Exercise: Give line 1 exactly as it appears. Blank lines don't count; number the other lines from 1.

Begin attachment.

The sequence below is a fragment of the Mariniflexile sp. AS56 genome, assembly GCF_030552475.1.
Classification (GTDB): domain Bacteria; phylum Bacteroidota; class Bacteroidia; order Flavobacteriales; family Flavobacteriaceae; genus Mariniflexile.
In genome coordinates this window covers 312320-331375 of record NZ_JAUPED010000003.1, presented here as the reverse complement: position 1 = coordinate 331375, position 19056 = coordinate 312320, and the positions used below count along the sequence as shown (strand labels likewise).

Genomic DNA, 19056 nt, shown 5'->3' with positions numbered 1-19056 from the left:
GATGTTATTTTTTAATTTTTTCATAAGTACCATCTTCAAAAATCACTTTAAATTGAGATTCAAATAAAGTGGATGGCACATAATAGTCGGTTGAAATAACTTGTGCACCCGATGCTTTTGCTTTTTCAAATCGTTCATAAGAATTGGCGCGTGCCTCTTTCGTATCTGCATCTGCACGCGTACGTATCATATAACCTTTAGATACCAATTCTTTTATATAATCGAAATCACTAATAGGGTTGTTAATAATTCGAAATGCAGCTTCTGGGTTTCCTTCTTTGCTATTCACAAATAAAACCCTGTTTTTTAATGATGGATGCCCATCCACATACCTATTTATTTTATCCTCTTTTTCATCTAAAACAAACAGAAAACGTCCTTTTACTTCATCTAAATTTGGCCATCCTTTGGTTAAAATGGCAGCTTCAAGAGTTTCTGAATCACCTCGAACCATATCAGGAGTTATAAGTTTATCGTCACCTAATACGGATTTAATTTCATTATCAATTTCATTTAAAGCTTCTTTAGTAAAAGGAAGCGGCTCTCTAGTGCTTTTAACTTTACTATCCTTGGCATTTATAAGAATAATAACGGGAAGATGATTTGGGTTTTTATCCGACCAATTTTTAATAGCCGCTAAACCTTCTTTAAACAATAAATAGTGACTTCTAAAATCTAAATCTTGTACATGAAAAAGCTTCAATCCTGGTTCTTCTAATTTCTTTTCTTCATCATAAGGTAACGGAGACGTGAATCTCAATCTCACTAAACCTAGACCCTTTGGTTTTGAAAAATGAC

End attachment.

The sequence below is a fragment of the Mariniflexile sp. AS56 genome, assembly GCF_030552475.1.